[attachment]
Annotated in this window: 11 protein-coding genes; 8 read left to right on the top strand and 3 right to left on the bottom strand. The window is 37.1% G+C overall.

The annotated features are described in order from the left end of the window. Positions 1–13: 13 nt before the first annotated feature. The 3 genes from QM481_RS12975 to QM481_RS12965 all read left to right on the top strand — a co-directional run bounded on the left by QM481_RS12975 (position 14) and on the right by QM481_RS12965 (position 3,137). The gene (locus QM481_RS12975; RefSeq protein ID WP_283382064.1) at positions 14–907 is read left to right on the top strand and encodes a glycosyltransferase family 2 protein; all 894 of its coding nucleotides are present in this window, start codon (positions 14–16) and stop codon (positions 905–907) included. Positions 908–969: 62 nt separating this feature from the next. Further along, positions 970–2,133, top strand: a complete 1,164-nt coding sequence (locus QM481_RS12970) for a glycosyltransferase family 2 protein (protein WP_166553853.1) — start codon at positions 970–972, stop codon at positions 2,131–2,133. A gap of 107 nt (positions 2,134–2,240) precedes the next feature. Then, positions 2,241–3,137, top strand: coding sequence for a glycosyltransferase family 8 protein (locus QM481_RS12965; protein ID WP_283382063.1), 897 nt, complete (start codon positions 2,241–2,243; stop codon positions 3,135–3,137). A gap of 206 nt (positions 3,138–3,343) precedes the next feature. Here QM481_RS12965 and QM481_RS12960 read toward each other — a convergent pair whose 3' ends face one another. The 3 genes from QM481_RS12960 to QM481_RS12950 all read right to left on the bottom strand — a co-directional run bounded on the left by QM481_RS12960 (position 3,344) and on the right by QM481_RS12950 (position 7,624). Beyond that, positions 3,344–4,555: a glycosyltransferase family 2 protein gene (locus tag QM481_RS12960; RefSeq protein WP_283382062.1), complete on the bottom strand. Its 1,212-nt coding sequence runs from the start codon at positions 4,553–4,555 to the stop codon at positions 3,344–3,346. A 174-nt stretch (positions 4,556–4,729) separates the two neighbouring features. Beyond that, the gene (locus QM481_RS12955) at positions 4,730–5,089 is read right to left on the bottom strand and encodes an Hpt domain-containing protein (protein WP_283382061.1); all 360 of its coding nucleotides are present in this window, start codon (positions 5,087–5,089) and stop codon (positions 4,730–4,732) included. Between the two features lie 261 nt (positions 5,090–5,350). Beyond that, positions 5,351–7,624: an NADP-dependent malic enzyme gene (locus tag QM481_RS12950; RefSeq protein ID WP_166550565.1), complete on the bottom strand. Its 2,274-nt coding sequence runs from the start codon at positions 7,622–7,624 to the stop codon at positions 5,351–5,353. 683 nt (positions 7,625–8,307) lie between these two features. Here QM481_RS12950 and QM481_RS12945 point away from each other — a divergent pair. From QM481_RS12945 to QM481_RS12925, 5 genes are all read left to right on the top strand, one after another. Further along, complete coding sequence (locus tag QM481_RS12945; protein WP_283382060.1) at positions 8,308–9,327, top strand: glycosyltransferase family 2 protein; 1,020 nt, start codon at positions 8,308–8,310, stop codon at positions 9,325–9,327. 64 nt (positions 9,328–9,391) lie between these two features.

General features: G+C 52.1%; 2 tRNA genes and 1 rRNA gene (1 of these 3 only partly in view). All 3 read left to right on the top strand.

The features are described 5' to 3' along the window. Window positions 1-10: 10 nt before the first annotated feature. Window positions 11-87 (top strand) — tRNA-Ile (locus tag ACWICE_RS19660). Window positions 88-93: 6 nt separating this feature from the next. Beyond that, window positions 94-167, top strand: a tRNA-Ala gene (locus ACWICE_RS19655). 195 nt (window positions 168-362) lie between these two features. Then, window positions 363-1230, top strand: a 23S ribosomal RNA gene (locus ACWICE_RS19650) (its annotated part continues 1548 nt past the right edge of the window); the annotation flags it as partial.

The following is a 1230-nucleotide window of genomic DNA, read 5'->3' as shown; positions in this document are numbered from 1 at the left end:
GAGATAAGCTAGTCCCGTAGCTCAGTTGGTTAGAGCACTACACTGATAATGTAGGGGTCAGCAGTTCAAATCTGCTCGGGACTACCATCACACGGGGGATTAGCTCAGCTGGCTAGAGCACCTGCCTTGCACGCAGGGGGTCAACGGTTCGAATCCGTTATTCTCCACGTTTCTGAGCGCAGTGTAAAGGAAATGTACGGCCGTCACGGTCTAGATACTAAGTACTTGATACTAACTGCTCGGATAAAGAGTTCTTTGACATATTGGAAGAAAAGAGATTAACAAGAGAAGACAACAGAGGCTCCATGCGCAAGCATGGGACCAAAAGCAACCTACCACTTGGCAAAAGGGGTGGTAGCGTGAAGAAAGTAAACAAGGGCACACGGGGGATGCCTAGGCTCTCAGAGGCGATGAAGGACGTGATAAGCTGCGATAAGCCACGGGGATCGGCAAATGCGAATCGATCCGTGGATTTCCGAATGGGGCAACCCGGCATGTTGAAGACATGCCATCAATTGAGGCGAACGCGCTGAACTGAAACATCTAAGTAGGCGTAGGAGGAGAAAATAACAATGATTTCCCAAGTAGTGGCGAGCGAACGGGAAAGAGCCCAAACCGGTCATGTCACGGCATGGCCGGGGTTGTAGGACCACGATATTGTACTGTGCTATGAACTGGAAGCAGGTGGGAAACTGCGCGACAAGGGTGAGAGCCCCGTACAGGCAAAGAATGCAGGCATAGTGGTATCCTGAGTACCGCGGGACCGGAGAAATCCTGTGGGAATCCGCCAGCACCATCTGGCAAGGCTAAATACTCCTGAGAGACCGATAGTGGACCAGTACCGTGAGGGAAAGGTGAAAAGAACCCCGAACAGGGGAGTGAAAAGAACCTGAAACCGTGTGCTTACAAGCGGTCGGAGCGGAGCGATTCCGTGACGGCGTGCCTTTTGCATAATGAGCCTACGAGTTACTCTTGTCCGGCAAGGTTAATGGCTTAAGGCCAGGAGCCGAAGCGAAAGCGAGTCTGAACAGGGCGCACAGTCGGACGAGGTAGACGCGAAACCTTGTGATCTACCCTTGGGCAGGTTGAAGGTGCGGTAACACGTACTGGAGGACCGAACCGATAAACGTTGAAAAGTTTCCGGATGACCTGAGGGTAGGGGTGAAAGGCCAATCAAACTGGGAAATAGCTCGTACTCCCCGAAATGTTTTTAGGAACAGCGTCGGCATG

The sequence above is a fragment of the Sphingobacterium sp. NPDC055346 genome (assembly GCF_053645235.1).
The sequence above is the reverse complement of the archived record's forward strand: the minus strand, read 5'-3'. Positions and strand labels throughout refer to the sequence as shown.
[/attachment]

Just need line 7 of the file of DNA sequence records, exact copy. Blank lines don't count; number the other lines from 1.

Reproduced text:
The sequence above is a fragment of the Sphingobacterium sp. NPDC055346 genome (assembly GCF_053645235.1).